Brexit: Britain’s Withdrawal from the European Union Sends Shockwaves Through the Financial World

A poster supporting Brexit from the European Union in Belfast, Northern Ireland. It notes that funds being spent on the EU could be used at home in the UK. Photo from Wikimedia Commons.

A poster supporting Brexit from the European Union in Belfast, Northern Ireland. It notes that funds being spent on the EU could be used at home in the UK. Photo from Wikimedia Commons.

Few believed that they would actually go through with it. But last Thursday, British voters chose to become the first nation to leave the 28-member European Union in a referendum that many believe will have worldwide repercussions. The results are already visible on financial markets, with sharp declines on Friday and Monday.

Since the end of World War II, integration has transformed the once-warring nations of the European continent into the world’s largest free-trade area. In 1999, the European Union (EU) debuted the euro currency, which quickly became one of the world’s leading currencies and, many believed, a prototype for regional unions in other parts of the world.

Yet on June 23, voters in Britain dealt a severe blow to the EU and globalization generally, when nearly 52% of the electorate there voted to leave the union. The next day, stock markets around the world fell as much as 8%, while British Prime Minister David Cameron chose to resign rather than lead his country in an unprecedented exit from the regional bloc.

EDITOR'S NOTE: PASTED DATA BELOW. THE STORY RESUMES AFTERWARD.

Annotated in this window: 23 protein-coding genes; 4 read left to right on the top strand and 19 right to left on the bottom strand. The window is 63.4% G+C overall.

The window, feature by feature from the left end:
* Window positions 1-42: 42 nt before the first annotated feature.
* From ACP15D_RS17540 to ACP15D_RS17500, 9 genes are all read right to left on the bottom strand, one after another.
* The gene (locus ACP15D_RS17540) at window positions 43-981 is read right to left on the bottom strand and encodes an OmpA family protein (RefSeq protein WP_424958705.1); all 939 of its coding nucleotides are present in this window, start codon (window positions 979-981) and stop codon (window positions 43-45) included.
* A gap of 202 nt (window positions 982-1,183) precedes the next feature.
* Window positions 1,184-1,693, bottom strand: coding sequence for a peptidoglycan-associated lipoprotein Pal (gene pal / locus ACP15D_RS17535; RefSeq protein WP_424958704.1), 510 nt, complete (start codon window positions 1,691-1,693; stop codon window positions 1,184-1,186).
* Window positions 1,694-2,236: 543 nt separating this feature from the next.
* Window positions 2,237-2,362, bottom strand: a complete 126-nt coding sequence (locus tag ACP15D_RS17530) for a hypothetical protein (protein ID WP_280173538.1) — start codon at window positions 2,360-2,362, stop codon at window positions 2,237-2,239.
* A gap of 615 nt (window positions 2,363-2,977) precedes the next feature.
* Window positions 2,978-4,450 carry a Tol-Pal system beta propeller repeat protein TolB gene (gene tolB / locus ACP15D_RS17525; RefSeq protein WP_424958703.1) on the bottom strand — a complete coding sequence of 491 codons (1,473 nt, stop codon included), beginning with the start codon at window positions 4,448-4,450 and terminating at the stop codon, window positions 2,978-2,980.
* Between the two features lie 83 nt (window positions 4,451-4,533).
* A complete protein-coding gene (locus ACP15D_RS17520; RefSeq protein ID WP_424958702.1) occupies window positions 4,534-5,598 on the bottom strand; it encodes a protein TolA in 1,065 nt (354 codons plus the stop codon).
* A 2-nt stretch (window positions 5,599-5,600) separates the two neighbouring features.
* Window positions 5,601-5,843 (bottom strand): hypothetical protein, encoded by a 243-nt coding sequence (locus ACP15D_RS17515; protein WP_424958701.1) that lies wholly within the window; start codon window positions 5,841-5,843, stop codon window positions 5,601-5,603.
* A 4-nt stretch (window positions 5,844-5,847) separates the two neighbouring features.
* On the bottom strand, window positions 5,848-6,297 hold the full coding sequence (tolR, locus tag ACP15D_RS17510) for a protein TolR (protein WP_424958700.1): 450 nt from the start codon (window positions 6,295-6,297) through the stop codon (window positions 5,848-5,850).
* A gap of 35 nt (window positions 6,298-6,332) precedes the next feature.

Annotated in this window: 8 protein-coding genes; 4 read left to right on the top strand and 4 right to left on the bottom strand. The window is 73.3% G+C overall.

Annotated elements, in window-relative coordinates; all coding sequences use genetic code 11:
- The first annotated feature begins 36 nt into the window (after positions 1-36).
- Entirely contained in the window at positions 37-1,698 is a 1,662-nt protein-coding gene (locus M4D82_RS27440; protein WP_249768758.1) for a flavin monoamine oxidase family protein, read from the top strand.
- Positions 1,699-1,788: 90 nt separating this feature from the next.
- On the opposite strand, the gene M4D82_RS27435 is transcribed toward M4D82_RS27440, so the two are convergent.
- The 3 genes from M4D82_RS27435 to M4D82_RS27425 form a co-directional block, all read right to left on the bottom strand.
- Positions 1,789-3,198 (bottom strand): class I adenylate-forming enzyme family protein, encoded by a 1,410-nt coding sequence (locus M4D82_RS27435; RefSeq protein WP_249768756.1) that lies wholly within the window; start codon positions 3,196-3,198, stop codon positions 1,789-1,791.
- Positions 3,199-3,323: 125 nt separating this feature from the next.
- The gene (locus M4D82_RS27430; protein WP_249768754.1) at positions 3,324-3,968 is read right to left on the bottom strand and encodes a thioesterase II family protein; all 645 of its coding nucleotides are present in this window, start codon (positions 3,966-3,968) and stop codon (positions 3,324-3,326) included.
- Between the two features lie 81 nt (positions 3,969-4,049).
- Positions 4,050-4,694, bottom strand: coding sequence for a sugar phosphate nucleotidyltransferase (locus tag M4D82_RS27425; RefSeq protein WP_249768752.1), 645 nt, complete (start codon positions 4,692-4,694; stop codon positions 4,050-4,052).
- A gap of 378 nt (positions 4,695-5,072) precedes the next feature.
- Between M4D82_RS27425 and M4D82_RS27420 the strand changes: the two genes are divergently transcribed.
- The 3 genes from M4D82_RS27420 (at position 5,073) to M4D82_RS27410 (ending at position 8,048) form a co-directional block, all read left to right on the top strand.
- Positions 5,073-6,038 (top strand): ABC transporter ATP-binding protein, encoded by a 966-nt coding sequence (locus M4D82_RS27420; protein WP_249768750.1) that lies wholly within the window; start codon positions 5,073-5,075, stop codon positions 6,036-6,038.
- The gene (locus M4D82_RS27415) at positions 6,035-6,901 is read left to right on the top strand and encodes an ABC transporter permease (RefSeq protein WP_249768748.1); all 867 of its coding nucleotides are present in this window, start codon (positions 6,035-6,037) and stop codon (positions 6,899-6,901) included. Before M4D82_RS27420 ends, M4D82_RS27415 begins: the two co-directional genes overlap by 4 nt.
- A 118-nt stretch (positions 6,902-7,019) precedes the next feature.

The Roots of Brexit

When the predecessor organizations of the EU formed in the 1950s, Britain was not part of the European unity movement. It was not until 1973 that Prime Minister Edward Heath took the UK into the union.

Over the past 40 years, Britain’s relationship within Europe has been a contentious issue. Conservative Prime Minister Margaret Thatcher opposed membership in the EU during the 1980s, while Conservative John Major and Labour’s Tony Blair strongly favored continued membership.

Still, the UK never adopted the euro, electing instead to retain the pound sterling currency, though there has been discussion within Britain on eventually joining the currency union.

Britain’s opinion of the EU changed over the past decade, as the global financial crisis sparked debt debacles in several southern European countries, such as Greece, Spain and Portugal, thus hurting the value of the euro. More recently, the arrival of large numbers of migrants from the Middle East and concerns over terrorism have encouraged the politically far right, not only in Britain but also in other European countries, to support leaving the union in order to protect national borders.

The Mihaylo Voice

Robert Mead“I do wonder about how surprised markets should have been about the outcome of the vote.  While I personally thought the remain side would prevail, the polling was close enough and volatile enough that this was a very real potential outcome. Given that Prime Minister David Cameron has resigned effective in October and will leave acting on the vote for his successor means that the unsettled implications of the vote will hang over the region (and the markets) for a while yet.  Markets hate uncertainty.”